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Saving for retirement

Sentinel Digital DeskBy : Sentinel Digital Desk

  |  19 July 2016 12:00 AM GMT

A cliché often heard from top government levels downward is that India is fortute to be enjoying a ‘demographic dividend’ — over the next few decades, 60 percent of its population will continue to be of working age. But distant clouds are gathering. By 2050, for the first time, the number of dependent adults in the country will be the same as the number of dependent children. This projection was made in a United tions report titled ‘UN World Population Prospects’ last year. Retirement planning is the need of the hour for India, the report warned. This in turn necessitates a range of emerging social, economic and healthcare challenges to be tackled today, if the country is to prepare well for a graying population. The three major factors the UN report focused upon was higher life expectancy in India by 10-15 years; breakdown of the joint family system which meant that many elderly people do not get to live with their children and receive monetary support; and filly, working Indians are simply not saving enough. It now transpires from a HSBC survey that as much as 47 percent of working people in India have either not started saving for their future, or have stopped or faced difficulties while saving. Some other data also offer food for serious thought. The study titled ‘Generations & Journeys’ from HSBC’s ‘The Future of Retirement’ series found that over one-fifth (21 percent) of the working population surveyed have not even started saving for retirement, while 14 percent in their 50s and 22 percent aged 60 years and above have still not gotten around to start saving.

So what lies behind this widespread disinclition to face the hard reality of post-retirement years? Early this year, a study carried out by the global professiol services firm Towers Watson showed that Indian workers, in fact, have a high savings rate of 16 percent per year, which is second only to Chi. Yet 78 percent of Indian workers were not confident that they were ‘earning (and saving) enough’ to retire comfortably. In an age of high inflatiory pressures, they listed two ‘other priorities’ for saving — buying a house and saving towards their children’s education and/or wedding. It is clear that these two priorities involve so much expense that retirement savings mostly take a backseat. “If not acted upon soon, in the next decade or two, India might be faced with the critical challenge of retirees having idequate income,” so warned the Towers Watson report. In this context, another recent HSBC report titled ‘Value of Education Foundations for the Future’ shows how much Indians are sacrificing in investing towards their children’s future. The study found that 41 percent of the parents surveyed felt that funding their child’s education took priority over their own retirement savings. A high proportion (65 percent) of parents admitted finding it difficult to keep up with ‘other fincial commitments’, as paying for their child’s education required spending of over Rs 2 lakh per year on average. Yet, as much as 71 percent parents were willing to go into debt to fund their child’s college or university education.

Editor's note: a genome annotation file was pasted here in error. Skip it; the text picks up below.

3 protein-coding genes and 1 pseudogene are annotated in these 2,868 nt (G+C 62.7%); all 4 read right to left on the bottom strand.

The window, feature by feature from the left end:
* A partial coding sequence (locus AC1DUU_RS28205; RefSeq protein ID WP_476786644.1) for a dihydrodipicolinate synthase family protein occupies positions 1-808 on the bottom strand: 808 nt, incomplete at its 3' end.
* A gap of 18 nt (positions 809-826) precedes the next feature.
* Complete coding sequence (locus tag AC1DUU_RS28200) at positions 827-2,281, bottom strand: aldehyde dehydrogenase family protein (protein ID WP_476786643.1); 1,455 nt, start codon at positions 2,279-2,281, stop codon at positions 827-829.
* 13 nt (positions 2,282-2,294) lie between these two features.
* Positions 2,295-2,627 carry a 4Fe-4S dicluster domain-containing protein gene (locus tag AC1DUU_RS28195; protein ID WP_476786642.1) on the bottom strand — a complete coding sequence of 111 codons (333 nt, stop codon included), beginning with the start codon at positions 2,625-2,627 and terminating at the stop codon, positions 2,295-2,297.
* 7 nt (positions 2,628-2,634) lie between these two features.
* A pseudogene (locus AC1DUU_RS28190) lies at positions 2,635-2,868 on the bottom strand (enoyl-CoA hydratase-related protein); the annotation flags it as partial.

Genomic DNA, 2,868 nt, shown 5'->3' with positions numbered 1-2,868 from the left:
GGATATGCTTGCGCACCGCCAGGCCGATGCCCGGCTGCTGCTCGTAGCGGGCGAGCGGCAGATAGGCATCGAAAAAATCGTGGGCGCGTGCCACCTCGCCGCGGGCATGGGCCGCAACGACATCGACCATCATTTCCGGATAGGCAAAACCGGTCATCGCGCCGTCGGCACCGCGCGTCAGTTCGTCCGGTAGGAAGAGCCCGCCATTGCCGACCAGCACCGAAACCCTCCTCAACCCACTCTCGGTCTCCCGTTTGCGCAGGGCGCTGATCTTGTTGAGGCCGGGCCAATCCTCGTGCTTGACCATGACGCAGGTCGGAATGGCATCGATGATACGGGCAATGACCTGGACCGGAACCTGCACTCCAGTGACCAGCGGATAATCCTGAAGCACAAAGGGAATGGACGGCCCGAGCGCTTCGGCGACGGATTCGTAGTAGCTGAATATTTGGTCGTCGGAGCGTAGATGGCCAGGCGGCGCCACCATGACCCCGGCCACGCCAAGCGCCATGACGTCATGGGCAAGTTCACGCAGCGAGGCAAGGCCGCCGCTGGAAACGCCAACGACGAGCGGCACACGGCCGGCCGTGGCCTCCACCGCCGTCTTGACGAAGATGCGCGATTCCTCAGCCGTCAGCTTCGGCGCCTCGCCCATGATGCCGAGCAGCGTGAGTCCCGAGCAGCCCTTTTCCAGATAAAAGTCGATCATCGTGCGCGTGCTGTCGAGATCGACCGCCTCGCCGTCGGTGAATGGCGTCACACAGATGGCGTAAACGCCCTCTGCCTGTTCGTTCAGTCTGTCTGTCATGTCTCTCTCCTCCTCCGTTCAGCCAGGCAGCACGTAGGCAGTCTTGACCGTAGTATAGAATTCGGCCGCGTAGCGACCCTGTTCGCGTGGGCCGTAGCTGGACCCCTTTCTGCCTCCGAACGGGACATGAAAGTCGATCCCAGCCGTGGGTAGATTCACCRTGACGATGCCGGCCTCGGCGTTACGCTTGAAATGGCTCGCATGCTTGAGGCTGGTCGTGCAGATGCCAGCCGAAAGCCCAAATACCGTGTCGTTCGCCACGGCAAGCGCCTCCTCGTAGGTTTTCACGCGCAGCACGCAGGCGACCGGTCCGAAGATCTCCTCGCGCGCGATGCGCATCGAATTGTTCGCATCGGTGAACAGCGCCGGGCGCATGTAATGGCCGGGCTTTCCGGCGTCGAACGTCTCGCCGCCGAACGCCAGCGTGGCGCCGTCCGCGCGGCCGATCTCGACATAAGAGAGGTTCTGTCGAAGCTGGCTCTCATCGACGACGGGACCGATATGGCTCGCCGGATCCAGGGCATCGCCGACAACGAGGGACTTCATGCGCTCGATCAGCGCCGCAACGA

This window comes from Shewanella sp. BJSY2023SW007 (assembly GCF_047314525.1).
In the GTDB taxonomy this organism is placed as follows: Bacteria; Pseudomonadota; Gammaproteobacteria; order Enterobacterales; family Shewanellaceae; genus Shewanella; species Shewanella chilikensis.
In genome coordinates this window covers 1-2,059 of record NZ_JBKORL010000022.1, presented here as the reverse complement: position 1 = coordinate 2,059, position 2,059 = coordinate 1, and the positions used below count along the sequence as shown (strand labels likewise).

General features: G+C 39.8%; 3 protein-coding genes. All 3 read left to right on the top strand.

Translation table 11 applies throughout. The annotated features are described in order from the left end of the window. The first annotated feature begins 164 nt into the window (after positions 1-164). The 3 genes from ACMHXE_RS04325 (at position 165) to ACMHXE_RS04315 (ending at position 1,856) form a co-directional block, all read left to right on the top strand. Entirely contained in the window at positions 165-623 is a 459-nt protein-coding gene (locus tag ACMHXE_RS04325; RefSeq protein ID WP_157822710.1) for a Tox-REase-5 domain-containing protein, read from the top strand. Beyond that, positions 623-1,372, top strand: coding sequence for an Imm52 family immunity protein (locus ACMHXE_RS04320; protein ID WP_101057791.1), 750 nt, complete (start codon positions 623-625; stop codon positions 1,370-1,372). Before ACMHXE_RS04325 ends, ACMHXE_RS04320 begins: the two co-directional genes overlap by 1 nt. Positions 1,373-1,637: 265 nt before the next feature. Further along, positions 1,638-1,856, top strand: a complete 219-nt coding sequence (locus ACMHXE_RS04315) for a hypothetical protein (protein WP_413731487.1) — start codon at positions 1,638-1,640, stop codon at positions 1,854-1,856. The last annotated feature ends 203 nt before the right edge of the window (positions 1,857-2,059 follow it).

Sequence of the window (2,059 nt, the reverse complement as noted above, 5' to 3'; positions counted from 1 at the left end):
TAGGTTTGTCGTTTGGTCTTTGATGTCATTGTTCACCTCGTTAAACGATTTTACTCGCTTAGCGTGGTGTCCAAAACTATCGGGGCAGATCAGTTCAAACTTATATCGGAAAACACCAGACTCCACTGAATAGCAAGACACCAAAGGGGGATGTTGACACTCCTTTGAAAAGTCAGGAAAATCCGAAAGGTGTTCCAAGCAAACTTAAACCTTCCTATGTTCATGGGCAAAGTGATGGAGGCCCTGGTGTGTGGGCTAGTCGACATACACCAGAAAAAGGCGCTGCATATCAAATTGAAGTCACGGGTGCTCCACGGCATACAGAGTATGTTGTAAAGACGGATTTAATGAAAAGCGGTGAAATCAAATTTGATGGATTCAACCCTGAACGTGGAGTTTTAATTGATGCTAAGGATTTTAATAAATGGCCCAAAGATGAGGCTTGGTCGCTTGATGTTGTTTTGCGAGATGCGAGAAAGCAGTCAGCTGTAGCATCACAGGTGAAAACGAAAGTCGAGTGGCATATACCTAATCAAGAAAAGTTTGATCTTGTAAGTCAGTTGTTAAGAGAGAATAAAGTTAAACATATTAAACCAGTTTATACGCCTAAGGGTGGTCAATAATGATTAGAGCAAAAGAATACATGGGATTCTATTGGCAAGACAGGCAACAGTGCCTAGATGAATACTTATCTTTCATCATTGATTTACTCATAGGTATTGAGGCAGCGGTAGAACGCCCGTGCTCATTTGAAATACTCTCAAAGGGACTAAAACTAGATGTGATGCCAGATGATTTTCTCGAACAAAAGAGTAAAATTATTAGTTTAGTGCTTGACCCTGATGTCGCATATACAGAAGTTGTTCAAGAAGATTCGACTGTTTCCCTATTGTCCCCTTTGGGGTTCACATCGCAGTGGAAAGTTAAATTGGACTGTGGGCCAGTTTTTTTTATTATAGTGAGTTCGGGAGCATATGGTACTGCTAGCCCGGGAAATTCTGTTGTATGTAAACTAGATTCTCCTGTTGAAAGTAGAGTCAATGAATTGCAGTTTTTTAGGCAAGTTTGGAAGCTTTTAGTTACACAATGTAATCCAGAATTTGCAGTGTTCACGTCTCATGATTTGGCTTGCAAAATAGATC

It is a hard reality that only a small proportion of Indian workers are beneficiaries of formal retirement savings plan via the state or employer. Their statutory pension schemes and provident fund benefits form a major reason why even engineering, medical and doctorate degree holders apply for government jobs of clerks and peons. Private and self-employed workers have to provide for their retirement nest from their own earnings in voluntary saving schemes. For lower rung unorganized sector workers, the only hope for old age sustence is targeted social assistance and welfare schemes, which are just too meager. It turns out from HSBC survey that nearly 80 percent of pre-retirees sought advice from friends and family, rather than professiol fincial/bank/insurance advisors or government agencies. Is it any wonder that most Indian workers prefer to park their money in savings bank accounts, while Western country workers who save lesser still get better returns by going for more aggressive options? With fincial experts warning of ‘retirement adequacy’ as a major tiol challenge in the coming years, the government and employers need to take proper care of this issue. In turn, workers need to take professiol advice, begin saving as soon as they begin to earn, diversify their savings portfolio, go for insurance cover and keep constant track of their retirement funds and likely expenditure heads. They will be mostly on their own in old age, and the earlier they are prepared for fincial ups and downs in a changing economy, the better.

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